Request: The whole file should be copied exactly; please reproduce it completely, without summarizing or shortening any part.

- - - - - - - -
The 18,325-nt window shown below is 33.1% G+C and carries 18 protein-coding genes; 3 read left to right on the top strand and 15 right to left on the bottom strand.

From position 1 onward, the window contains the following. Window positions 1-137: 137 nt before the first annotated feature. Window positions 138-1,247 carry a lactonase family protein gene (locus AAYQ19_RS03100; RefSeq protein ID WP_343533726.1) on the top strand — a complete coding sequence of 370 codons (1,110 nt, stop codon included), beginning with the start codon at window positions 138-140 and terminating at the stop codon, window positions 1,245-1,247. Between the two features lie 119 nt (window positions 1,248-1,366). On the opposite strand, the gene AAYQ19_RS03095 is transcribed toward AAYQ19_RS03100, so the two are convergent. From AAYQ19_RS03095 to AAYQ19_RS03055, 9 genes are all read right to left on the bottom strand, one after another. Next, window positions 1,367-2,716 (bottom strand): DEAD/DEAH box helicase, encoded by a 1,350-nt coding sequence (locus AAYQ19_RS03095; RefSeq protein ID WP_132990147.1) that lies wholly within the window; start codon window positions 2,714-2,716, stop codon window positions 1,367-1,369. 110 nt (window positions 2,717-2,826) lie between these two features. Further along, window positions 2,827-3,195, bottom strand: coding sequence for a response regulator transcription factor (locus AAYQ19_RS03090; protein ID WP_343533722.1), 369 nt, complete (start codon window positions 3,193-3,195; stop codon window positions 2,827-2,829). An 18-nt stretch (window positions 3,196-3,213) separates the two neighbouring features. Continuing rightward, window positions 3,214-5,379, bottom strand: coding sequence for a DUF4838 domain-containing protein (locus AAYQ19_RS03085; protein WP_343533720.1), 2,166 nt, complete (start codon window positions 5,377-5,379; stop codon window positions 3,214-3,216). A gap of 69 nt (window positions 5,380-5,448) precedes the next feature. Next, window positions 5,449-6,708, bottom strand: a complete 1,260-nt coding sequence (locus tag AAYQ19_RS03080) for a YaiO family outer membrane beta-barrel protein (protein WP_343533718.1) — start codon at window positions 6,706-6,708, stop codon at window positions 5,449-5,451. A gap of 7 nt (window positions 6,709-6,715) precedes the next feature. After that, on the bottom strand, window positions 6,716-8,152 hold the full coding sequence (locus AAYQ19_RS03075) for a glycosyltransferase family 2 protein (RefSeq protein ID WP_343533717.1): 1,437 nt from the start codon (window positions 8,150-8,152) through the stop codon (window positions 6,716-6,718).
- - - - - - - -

The 18,325-nt window shown below is 33.1% G+C and carries 18 protein-coding genes; 3 read left to right on the top strand and 15 right to left on the bottom strand.

From position 1 onward, the window contains the following. Window positions 1-137: 137 nt before the first annotated feature. Window positions 138-1,247 carry a lactonase family protein gene (locus AAYQ19_RS03100; RefSeq protein ID WP_343533726.1) on the top strand — a complete coding sequence of 370 codons (1,110 nt, stop codon included), beginning with the start codon at window positions 138-140 and terminating at the stop codon, window positions 1,245-1,247. Between the two features lie 119 nt (window positions 1,248-1,366). On the opposite strand, the gene AAYQ19_RS03095 is transcribed toward AAYQ19_RS03100, so the two are convergent. From AAYQ19_RS03095 to AAYQ19_RS03055, 9 genes are all read right to left on the bottom strand, one after another. Next, window positions 1,367-2,716 (bottom strand): DEAD/DEAH box helicase, encoded by a 1,350-nt coding sequence (locus AAYQ19_RS03095; RefSeq protein ID WP_132990147.1) that lies wholly within the window; start codon window positions 2,714-2,716, stop codon window positions 1,367-1,369. 110 nt (window positions 2,717-2,826) lie between these two features. Further along, window positions 2,827-3,195, bottom strand: coding sequence for a response regulator transcription factor (locus AAYQ19_RS03090; protein ID WP_343533722.1), 369 nt, complete (start codon window positions 3,193-3,195; stop codon window positions 2,827-2,829). An 18-nt stretch (window positions 3,196-3,213) separates the two neighbouring features. Continuing rightward, window positions 3,214-5,379, bottom strand: coding sequence for a DUF4838 domain-containing protein (locus AAYQ19_RS03085; protein WP_343533720.1), 2,166 nt, complete (start codon window positions 5,377-5,379; stop codon window positions 3,214-3,216). A gap of 69 nt (window positions 5,380-5,448) precedes the next feature. Next, window positions 5,449-6,708, bottom strand: a complete 1,260-nt coding sequence (locus tag AAYQ19_RS03080) for a YaiO family outer membrane beta-barrel protein (protein WP_343533718.1) — start codon at window positions 6,706-6,708, stop codon at window positions 5,449-5,451. A gap of 7 nt (window positions 6,709-6,715) precedes the next feature. After that, on the bottom strand, window positions 6,716-8,152 hold the full coding sequence (locus AAYQ19_RS03075) for a glycosyltransferase family 2 protein (RefSeq protein ID WP_343533717.1): 1,437 nt from the start codon (window positions 8,150-8,152) through the stop codon (window positions 6,716-6,718).